Bangkok is known around the world for its chaotic, crowded streets, cheap food, cheap clothes, wild nightlife and traffic. Many travelers come here and either love or hate it due to the pollution, noise, and crowds. I used to hate it but when I got to know it more, I changed my mind and even lived here for awhile. Underneath the surface, Bangkok has a lot to offer travelers. It’s a city that slowly reveals its secrets and if you spend a little extra time here, you’ll find that this seemingly ugly city has a lot of beauty.
- Hostel Prices: Dorm rooms start at $3 but nicer dorms in prime locations can cost up to $10. Private rooms in small guesthouses, especially those in the backpacker area of Khao San Road, start at $7. Accommodation is cheap in Thailand.
- Budget Hotel Prices: Budget hotels costs between $15-30 USD per night. Rooms with private showers and air conditioning cost on the higher end. My favorite is Suk 11 guesthouse.
- Average Cost of Food: In Bangkok, you can eat from the street vendors for as little as $1per meal and eat in a nice restaurant for under $25 including a drink or two. Like the rest of Thailand, if you eat at the street vendors like the locals, you’ll be hard pressed to spend a lot of money on food.
- Transportation Costs: Although city buses can be very crowded, they are convenient and inexpensive. For $.25 USD on the non-air conditioned buses and $.50 USD on the air conditioned buses, you can travel pretty much anywhere in the city. The Skytrain and Metro cost $.25-1.50 per trip. Taxis throughout the city cost under $5.
Top Things to Do
- The Grand Palace and Wat Po - The palace was built over the course of 3 years at the end of the 18th century by King Rama I and is the official residence of the current monarchy (though he doesn’t live there any more, it is just used for ceremonies). This is also where you will see the temple of Wat Pra Kaeo housing the 15th century Emerald Buddha whose robes are rotated three times a year by no less than the Thailand’s king himself. Moreover, you’ll find Wat Po to have the famous golden reclining Buddha statue.
- Explore Lumpini Park – Outdoor enthusiasts will find it hard to tear themselves away from Bangkok’s Lumpini Park. Jogging paths, bicycle roads, picnic and chess tables, Tai Chi classes, plenty of shade trees, weight-lifting, and rowboats for rent on its pair of lakes offer plenty to do and all the time in the world to do it.
- The Royal Elephant Museum - Elephants have long played a significant role in the lives of the Thai people. The museum is located within the Parliament compound is a video and artifact testament to the value of the largest land animal and to the beliefs surrounding its participation in religious ceremonies. It is open to the public every day from 8:30 to 4:30.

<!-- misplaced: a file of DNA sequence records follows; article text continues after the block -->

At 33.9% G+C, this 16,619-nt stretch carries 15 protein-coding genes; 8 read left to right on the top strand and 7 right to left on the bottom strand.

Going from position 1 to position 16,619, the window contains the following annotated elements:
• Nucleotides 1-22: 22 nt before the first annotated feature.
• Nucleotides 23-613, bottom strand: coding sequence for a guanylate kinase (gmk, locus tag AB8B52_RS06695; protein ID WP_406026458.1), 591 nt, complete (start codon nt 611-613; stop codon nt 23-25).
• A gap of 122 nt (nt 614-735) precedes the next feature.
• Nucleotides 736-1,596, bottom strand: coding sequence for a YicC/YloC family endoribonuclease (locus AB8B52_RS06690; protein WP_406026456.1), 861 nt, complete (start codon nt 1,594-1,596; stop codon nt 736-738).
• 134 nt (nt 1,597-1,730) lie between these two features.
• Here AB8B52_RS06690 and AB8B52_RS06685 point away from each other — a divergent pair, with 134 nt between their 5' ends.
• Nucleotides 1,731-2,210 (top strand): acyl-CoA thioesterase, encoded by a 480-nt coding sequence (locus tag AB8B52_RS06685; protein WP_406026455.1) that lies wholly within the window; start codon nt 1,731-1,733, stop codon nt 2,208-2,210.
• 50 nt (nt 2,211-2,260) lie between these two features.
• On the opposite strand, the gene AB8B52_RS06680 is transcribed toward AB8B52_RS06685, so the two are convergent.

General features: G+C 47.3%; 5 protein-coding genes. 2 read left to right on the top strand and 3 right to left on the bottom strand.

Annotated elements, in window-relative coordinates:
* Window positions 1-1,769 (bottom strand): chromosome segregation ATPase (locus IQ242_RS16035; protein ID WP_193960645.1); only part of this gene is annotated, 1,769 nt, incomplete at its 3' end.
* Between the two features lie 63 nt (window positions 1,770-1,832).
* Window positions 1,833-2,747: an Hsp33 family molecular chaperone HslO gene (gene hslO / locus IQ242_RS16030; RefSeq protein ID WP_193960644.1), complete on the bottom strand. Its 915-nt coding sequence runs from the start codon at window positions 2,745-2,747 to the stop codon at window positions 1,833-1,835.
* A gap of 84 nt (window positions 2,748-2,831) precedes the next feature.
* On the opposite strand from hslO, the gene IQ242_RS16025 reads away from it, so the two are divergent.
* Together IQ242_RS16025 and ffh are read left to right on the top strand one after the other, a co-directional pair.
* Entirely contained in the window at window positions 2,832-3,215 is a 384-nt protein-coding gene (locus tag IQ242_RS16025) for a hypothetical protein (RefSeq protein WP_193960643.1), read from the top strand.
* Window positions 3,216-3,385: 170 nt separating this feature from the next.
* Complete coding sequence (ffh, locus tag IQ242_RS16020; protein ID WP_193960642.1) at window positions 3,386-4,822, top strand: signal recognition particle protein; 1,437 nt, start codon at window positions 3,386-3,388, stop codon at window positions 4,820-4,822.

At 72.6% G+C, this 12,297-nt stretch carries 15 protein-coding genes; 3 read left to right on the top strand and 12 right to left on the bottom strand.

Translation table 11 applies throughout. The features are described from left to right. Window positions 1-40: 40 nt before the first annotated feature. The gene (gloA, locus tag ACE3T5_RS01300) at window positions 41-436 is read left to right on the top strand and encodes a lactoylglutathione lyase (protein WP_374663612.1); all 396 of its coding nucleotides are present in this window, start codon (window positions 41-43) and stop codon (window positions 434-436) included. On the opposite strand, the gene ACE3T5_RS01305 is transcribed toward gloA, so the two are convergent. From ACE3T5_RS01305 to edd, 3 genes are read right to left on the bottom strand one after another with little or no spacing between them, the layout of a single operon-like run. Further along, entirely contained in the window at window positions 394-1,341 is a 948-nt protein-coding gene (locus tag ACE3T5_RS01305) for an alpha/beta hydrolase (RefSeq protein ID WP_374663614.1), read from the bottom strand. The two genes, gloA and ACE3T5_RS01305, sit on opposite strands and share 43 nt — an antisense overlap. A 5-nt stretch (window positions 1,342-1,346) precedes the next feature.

- Visit the Weekend Market – The weekend market is an ideal place to buy anything and everything. This football stadium sized market place offers the best place to get gifts, knock offs, barter, or have some good food. Definitely come here.
- Temple Hop – Bangkok is full of history, temples, and Thai ruins. There’s about 10 main temples in the city and you can easily just hire a guy to take you to all of them today. They are all have different architecture and layouts. It will take about 5 hours to see them all.
- Hang out on Khao’s San Road - Khao San Road is the infamous backpacker/tourist street in Bangkok. All travel roads lead in and out of there. However, it is more than just a transit hub for travelers. Here you can find nightlife, great food, tons of people watching, and activity all day and all night.
- Visit the Floating Market - The floating market is just outside of Bangkok, and while mostly for tourists, I like coming here. The tours that come here are about half a day and leave early in the morning. It’s not a great place to shop but the area is good for photography and eating, two things I love a lot.
- Go Shopping - Bangkok has so many malls that in the center alone, I can count 12 in a 4 block radius. There is every thing you could ever need here in Bangkok and a great prices. Make sure you check out Siam Paragon (for designer clothes), Pantip (for cheap electronics) and MBK (for cheap knockoffs).
- See Jim Thompson’s House - Jim Thompson was a silk merchant who disappeared under very mysterious circumstances back in the 1950s. His house across from MBK is a traditional teak style house and very informative about life in Thailand. Proceeds from the entrance fee go to help orphaned children.
- Eat from the street stalls - Food from street vendors in Thailand is some of the best Thai food I have ever had, and so cheap it is ridiculous. You can easily have a soup noodle bowl for $.75 USD or even a bit fancier pad thai dish for only around $.75 USD.
- Negotiate with the Tuk Tuk drivers - Unlike taxis the tuk tuk drivers do not have meters, so be sure and set the fixed price before you take off. They are very friendly, but if you are going to play the naive tourist, you will get taken advantage of!
- Avoid drinking in Khao San - While fun, a night out in the backpacker area of Khao San Rd will leave your wallet empty.